• The History of the Future of the Push-Button School - Audrey Watters: "'The high school becomes partially transformed into a center run by administrators and clerks, with a minimum of the routine assigned to the teaching staff. […] The creation of educational material moves partially out into industry, which goes into the education business in partnership with educators.'"
  • ‘They,’ the Singular Pronoun, Gets Popular - Ben Zimmer, WSJ: People like me have strong feelings about issues like this.
  • Government inquiry takes aim at green charities that ‘get political’ - Peter Burdon on the Conversation: "While conceding that the Hawke review may be interpreted as an “attack on [environmental organisations'] efforts to protect the environment”, [Gary] Johns also argued that governments “should be reticent” about supporting organisations that “promote viewpoints on issues where there is reasonable disagreement in the electorate”. It is difficult to see what organisations would satisfy such a test. Certainly not the Institute of Public Affairs, the Chifley Research Centre or Menzies House, which also enjoy tax deductibility but seem unlikely to face the same scrutiny advocated by Hawke."
  • The triple crisis of sociology -  Ivan Szelenyi at Contexts: "Sociology is indeed in a triple crisis. It responds the wrong way to “scientific” challenge coming from neo-classical economics and rational choice political science. It either imitates them or moves into trendy interdisciplinary fields just to regain its lost constituency." Also check out Ivan's Foundations of Modern Social Theory lectures. I didn't know he taught at Flinders University in the 70s. My, that Hungarian accent seems hard to shake off.
  • Shorter - Cory Doctorow at Locus Online: "My experience contrasts with the moral panic over the decline in writ­ing standards due to the Internet. Those who wring their hands at the informality and vernacular of instant messaging and social media prose have missed the point: when we practice writing short, for an audience, as a kind of performance, it makes us better writers"

Sunday, 3 May 2015 - 6:49pm

Published by Matthew Davidson on Sun, 03/05/2015 - 6:49pm in

This week, I have been mostly reading:

Sunday, 26 April 2015 - 6:38pm

Published by Matthew Davidson on Sun, 26/04/2015 - 6:38pm in

This week, I have been mostly sick as a dog. I might have read the following, though it could all have been a delusion brought on by fever and lack of sleep:

Sunday, 19 April 2015 - 10:12pm

Published by Matthew Davidson on Sun, 19/04/2015 - 10:12pm in

This week (and last), I have been mostly too busy to log—or even do—much extra-curricular reading. Here are some exceptions:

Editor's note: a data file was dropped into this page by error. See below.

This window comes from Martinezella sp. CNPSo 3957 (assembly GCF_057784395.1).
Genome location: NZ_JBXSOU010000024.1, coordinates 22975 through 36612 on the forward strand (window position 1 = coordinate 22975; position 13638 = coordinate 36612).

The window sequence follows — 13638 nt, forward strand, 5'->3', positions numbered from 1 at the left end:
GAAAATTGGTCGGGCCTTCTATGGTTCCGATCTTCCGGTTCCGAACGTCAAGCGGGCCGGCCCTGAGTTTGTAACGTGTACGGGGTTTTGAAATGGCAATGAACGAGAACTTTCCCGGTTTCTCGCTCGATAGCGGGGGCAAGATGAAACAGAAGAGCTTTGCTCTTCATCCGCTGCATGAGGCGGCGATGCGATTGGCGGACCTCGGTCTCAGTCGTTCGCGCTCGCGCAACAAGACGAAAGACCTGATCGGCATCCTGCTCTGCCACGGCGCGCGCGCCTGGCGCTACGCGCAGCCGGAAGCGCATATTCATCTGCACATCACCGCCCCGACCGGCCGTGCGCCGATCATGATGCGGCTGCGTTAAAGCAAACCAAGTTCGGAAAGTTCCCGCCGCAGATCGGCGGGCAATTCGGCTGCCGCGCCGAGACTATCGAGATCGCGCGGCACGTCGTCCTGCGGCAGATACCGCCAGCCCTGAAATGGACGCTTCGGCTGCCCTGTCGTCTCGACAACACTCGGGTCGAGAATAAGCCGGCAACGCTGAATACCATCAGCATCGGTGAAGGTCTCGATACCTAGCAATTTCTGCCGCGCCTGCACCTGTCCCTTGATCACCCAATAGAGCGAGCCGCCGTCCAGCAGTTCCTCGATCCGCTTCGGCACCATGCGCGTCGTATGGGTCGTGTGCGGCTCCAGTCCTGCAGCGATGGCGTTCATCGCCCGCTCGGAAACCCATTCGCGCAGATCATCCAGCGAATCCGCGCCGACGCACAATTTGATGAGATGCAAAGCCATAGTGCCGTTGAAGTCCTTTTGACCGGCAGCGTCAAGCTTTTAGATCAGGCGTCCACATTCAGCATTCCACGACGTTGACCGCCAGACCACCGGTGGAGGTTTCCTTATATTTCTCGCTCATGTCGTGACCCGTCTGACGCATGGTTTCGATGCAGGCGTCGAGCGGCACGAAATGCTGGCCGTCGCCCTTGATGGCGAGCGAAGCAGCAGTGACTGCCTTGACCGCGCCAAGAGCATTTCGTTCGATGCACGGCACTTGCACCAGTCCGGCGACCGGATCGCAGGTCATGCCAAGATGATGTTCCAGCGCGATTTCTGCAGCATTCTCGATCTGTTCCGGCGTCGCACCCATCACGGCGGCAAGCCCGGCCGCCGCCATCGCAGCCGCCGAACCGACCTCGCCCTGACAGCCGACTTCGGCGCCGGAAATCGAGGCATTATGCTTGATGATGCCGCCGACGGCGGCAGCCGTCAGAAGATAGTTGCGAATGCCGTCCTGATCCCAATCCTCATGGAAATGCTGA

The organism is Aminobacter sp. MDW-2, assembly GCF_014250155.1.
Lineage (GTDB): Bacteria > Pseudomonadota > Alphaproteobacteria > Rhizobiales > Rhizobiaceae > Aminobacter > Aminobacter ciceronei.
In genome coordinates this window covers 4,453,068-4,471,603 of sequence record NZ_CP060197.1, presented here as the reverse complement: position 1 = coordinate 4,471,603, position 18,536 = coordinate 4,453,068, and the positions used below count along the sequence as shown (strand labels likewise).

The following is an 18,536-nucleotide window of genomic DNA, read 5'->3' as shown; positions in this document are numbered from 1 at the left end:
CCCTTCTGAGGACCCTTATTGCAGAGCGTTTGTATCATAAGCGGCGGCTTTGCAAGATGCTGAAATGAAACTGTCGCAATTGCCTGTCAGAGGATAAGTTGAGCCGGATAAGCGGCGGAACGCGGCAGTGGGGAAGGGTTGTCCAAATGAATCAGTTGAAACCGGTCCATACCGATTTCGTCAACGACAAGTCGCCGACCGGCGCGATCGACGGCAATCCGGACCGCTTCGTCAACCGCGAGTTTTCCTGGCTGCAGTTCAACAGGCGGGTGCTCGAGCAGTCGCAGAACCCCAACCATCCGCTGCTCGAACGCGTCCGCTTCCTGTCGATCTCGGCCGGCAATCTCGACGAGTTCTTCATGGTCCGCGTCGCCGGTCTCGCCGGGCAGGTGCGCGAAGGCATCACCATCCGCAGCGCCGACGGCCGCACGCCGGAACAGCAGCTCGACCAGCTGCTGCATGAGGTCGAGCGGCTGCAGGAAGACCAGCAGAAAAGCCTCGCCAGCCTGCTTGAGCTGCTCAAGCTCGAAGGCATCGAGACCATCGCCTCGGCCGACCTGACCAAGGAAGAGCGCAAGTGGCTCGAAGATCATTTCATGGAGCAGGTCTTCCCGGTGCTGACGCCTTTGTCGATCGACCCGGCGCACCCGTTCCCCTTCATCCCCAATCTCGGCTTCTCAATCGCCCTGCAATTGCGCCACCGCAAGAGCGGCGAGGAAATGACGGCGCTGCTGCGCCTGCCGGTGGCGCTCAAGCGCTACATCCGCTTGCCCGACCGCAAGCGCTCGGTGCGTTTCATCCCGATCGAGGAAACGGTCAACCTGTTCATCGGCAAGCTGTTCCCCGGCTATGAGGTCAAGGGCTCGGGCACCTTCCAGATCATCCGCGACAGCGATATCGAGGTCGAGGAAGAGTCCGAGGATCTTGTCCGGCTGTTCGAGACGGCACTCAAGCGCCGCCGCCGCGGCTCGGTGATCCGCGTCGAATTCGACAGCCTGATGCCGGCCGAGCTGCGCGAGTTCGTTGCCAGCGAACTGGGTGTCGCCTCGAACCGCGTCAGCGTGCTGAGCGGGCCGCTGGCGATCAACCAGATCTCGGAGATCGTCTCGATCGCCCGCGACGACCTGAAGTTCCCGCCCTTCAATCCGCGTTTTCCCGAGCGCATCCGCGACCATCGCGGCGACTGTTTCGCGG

• Why is so much of the discussion of higher ed driven by elite institutions? - Corey Robin at CT: "[…] the way that elite institutions dominate our media discussions really skews how the public, particularly that portion of the public that is not in college right now, sees higher education. There is a war being fought on college campuses, but it’s not about trigger warnings or safe spaces; it’s about whether most students will be able to get any kind of liberal arts education at all—forget Shakespeare v. Morrison; I’m talking essays versus multiple choice tests, philosophy versus accounting—from mostly precarious professors who are themselves struggling to make ends meet."
  • Lecture by David Graeber: Resistance In A Time Of Total Bureaucratization / Maagdenhuis Amsterdam (video): "Twenty or thirty years ago, when you said 'the university', people meant the faculty, the staff. Now when you say 'the university' you mean the administrition. We are no longer a community of scholars, we're a business. […] Creating knowledge, learning things, studying things, understanding the world, is no longer the point of a university."
  • Joe Biden’s Israel stunner: American Jews should let Israel protect them - Corey Robin, Salon: What the…? I don't even… A country's vice president warns its Jewish population to keep a bag packed, just in case. Then receives "applause, and then photos, and then kosher canapés".
  • Academia’s 1 Percent - Sarah Kendzior, Vitae: "The fate of aspiring professors is sealed not with job applications but with graduate-school applications. Institutional affiliation has come to function like inherited wealth."
  • Letter from Amsterdam: Humanities, Rally! - George Blaustein at n+1: "David Graeber noted in passing that the demands of humanities students are, in a sense, actually quite conservative. It is the students who speak up for pure knowledge, for the value of study for its own sake, for the cultural or human heritage, for some of the things teachers aren’t always good at voicing anymore."
  • Edutopia - Megan Erikson at Jacobin: "The great irony is that the very Silicon Valley reformers promoting and funding techno-utopian models for American schoolchildren refuse to submit their own children to anything like it, choosing innovative pedagogical models instead of newer touch screens."